Rodger A. Payne is a Professor of Political Science at the University of Louisville and an Associated Faculty member with the Film Studies and Production minor. During fall 2018, he was Fulbright Canada Research Chair in Canadian-U.S. relations at Carleton University’s Norman Paterson School of International Affairs.
Payne is the coauthor of Democratizing Global Politics (State University of New York Press, 2004) and the author of more than 40 academic journal articles and book chapters. His most recent publications include analysis of Donald Trump’s “America-First” strategy and US-Canadian relations, the global campaign to stigmatize and ban nuclear weapons by international treaty, and the uses of the film Dr. Strangelove in International Relations courses. He has also recently published articles on the global politics of climate change and the use of zombie apocalypse analogies in International Relations. He is currently working on two projects focusing on international concern that the United States has been abandoning its commitment to multilateralism in the post-Cold War era.
From 1994-2011, Payne directed the Grawemeyer Award for Ideas Improving World Order. Payne also served as his Department’s Chair for eight years. He previously taught at Northwestern University and was a visiting research fellow at Harvard’s Belfer Center for Science and International Affairs, Stanford’s Center for International Security and Cooperation, and the University of Chicago’s Program on International Politics, Economics, and Security.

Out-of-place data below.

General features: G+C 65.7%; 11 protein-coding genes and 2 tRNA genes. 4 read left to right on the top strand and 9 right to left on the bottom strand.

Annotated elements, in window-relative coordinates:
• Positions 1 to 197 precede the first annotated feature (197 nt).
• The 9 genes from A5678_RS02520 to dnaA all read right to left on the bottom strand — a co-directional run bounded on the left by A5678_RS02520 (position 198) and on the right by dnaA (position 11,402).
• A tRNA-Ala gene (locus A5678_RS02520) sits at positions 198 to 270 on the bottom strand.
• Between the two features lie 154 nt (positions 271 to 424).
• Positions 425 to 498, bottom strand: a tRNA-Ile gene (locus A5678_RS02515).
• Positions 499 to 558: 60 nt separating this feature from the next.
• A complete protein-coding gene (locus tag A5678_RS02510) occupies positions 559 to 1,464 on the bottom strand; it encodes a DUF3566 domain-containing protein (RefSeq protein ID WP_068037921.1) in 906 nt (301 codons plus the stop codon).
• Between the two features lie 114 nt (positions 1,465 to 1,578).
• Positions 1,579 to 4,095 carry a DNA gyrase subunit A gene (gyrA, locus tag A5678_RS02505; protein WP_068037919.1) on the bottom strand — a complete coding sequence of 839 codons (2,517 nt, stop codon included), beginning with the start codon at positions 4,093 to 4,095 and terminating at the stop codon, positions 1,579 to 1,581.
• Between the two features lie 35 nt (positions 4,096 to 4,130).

Payne has received research funding from the International Peace and Security Studies Program and was a member of the two-person 1983 National Debate Tournament championship team from the University of Kansas. He completed an M.A. and Ph.D. in Government and Politics from the University of Maryland and has an M.A. degree in Communication from Baylor University. Payne has been married to his wife Christine since 1991 and they have two daughters.